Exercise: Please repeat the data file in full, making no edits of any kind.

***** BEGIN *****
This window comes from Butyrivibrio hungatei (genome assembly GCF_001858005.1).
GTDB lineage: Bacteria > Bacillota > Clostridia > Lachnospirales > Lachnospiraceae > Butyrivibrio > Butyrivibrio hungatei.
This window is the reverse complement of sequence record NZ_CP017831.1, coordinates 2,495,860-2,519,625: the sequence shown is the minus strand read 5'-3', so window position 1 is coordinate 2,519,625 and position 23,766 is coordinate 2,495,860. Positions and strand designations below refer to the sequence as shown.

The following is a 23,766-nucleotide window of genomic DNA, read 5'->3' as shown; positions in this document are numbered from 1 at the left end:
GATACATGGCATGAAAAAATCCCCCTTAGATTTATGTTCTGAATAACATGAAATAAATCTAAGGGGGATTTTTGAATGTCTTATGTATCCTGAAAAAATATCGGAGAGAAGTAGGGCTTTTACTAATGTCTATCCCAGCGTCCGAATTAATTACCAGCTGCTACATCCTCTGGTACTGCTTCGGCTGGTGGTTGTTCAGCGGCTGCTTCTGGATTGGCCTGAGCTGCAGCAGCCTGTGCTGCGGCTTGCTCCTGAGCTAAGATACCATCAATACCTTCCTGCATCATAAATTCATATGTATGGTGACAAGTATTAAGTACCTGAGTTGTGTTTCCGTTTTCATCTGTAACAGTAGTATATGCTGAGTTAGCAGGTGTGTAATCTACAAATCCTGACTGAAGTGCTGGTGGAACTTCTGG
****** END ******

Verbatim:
This window comes from Butyrivibrio hungatei (genome assembly GCF_001858005.1).
GTDB lineage: Bacteria > Bacillota > Clostridia > Lachnospirales > Lachnospiraceae > Butyrivibrio > Butyrivibrio hungatei.
This window is the reverse complement of sequence record NZ_CP017831.1, coordinates 2,495,860-2,519,625: the sequence shown is the minus strand read 5'-3', so window position 1 is coordinate 2,519,625 and position 23,766 is coordinate 2,495,860. Positions and strand designations below refer to the sequence as shown.

The following is a 23,766-nucleotide window of genomic DNA, read 5'->3' as shown; positions in this document are numbered from 1 at the left end:
GATACATGGCATGAAAAAATCCCCCTTAGATTTATGTTCTGAATAACATGAAATAAATCTAAGGGGGATTTTTGAATGTCTTATGTATCCTGAAAAAATATCGGAGAGAAGTAGGGCTTTTACTAATGTCTATCCCAGCGTCCGAATTAATTACCAGCTGCTACATCCTCTGGTACTGCTTCGGCTGGTGGTTGTTCAGCGGCTGCTTCTGGATTGGCCTGAGCTGCAGCAGCCTGTGCTGCGGCTTGCTCCTGAGCTAAGATACCATCAATACCTTCCTGCATCATAAATTCATATGTATGGTGACAAGTATTAAGTACCTGAGTTGTGTTTCCGTTTTCATCTGTAACAGTAGTATATGCTGAGTTAGCAGGTGTGTAATCTACAAATCCTGACTGAAGTGCTGGTGGAACTTCTGG